by Norm Schrager, Meet In the Lobby
4 / 5 stars
It’s usually not a great idea to overwrite, overdesign and overstuff a movie, but Inception is a worthy exception. Who is to say how complex the depths of the human subconscious can go? Writer-director Christopher Nolan is, actually, and he says it with audacious confidence, diving headfirst into a bold brain-bender that may stand up as the ultimate thinking man’s Hollywood blockbuster.
Focusing a good portion of his film in people’s manufactured dreams, Nolan challenges us viewers to keep up with his heady constructs and reams of rules, with plenty of tasty rewards along the way. This should come as no surprise from the man who created the backwards-running Memento or the twisty The Prestige. Inception makes the idea of a multi-layered plot literal, with puzzles within realities within other co-dependent realities, all for the sake of the thrill. You can imagine Nolan’s early table reads for the film tying the actors’ minds in knots.
A team of experts, led by main dream weaver Cobb (Leonardo DiCaprio), is able to enter people’s sleeping thoughts and steal vital information the victim either has forgotten or holds secret. Cobb and his crew spend hours of practice and plotting, much like preparing a bank robbery, to architect an artificial thought world which they can enter and control. Usually.
When a near-impossible job presents itself, Cobb leaps at it with the promise he can return home to his kids after years on the run for a crime best left unmentioned here. This is classic “one last job” genre stuff, and it fits Inception like a glove, keeping up the film’s noirish style and attitude. There’s even a damsel in distress getting in Cobb’s way (Marion Cotillard), except here she’s his own creation, part of his tortured guilt-trip of a subconscious.
Nolan and production designer Guy Dyas (Agora, Superman Returns) go to extraordinary measures to make anything possible, in worlds that have their own logic and physics. Collapsing landscapes, barren cities, actual elevators mining a person’s soul. Fascinating, sometimes jaw-dropping, and never gratuitous; nearly every effort is meant to elaborate on the labyrinthine plot or open up the raw wounds of a character. DiCaprio, combining his Body of Lies attitude with his Shutter Island confusion, is the man for the job, easily taking us from the sci-fi details to the emotional heartache, and back again.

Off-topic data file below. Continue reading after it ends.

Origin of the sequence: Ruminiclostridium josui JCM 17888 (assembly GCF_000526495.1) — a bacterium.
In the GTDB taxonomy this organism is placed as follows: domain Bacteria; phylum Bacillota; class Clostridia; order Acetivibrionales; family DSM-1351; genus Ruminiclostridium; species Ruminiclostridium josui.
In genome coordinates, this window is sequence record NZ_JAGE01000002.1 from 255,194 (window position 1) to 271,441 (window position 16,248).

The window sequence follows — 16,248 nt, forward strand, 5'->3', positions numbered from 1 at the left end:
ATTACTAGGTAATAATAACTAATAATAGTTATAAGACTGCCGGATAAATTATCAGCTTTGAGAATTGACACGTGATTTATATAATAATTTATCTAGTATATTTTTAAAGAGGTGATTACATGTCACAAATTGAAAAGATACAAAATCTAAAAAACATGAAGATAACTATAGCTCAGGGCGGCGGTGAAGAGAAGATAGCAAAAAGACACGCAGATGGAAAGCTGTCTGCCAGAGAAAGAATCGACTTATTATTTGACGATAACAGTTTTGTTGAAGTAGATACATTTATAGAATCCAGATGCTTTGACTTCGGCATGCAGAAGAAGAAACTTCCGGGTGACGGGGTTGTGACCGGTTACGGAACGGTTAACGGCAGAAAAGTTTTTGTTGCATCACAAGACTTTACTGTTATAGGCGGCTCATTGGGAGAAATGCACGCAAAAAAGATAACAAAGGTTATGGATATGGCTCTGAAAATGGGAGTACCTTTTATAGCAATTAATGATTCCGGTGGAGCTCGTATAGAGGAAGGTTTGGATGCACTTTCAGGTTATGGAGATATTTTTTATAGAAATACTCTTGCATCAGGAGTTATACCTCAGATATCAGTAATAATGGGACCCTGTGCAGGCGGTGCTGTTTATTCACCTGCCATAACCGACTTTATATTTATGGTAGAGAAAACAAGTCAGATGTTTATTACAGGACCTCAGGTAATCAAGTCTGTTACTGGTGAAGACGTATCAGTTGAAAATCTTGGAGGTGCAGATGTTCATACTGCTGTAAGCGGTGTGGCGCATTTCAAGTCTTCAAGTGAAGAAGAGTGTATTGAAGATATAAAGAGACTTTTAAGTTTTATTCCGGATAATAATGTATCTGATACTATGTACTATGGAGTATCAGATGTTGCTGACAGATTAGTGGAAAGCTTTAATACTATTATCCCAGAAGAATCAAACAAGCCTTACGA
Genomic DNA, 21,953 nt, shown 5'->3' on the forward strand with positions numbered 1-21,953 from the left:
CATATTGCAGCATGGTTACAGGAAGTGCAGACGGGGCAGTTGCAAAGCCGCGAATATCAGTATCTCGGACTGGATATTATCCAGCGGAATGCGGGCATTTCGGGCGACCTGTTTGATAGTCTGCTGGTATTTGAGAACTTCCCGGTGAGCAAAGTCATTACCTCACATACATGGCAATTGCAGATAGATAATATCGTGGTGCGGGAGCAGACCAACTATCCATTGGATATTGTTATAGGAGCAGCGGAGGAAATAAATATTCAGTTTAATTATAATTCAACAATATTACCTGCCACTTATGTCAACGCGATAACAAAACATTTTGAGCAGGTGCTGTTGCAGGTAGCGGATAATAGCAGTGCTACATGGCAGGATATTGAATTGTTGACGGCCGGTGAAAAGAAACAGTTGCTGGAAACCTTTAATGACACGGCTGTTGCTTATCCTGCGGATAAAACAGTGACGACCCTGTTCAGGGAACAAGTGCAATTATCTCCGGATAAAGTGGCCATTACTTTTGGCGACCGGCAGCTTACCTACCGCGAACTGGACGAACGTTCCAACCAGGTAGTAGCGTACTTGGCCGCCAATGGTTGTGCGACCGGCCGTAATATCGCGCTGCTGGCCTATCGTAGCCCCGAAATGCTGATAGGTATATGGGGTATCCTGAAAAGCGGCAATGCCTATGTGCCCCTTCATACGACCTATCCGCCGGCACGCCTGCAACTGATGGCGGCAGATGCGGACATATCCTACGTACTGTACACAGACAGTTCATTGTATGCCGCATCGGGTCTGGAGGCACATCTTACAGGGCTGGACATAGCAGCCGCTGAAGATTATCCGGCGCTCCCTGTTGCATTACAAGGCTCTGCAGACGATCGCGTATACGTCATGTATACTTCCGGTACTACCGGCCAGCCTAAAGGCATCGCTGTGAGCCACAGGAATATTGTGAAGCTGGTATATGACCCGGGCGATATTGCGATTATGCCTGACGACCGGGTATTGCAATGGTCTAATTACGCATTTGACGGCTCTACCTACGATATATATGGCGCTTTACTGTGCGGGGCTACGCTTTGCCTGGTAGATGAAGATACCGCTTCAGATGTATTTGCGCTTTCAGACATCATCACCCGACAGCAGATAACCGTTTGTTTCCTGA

His supporting crew members are fair and believable, with Joseph Gordon-Levitt (500 Days of Summer) and Tom Hardy (Bronson) playing the steely cool genre tone for all it’s worth, a better decision for the latter of the two. Ellen Page (Whip It) is a good choice as the naive newcomer (there’s always one), acting for our benefit so we can learn the rules and the ropes as she must.
What prevents Inception from near-perfection is a final sequence that nearly slows down under its own weight. It’s a layer within a layer within… well, you get the picture. It’s fascinating and fun to keep up as the story switches from one fantastically designed setting to another (again, with real purpose), but there’s a lag in there that feels heavy. This is pretty inconsequential considering the overall excitement and brilliance of the film, but in the depths of that setpiece, I nearly forgot the reason it existed.
Ulimately, Inception is a metaphor for the moviegoing experience. Nolan takes us deep into a dream world, full of thoughts and visions we can accept as real, even temporarily, or opt to question. How does the dream maker play with our thinking and alter time? And how do we feel once we “awaken”? When the world in question is Inception, the answers range from tantalized to inspired to wholly satisfied.
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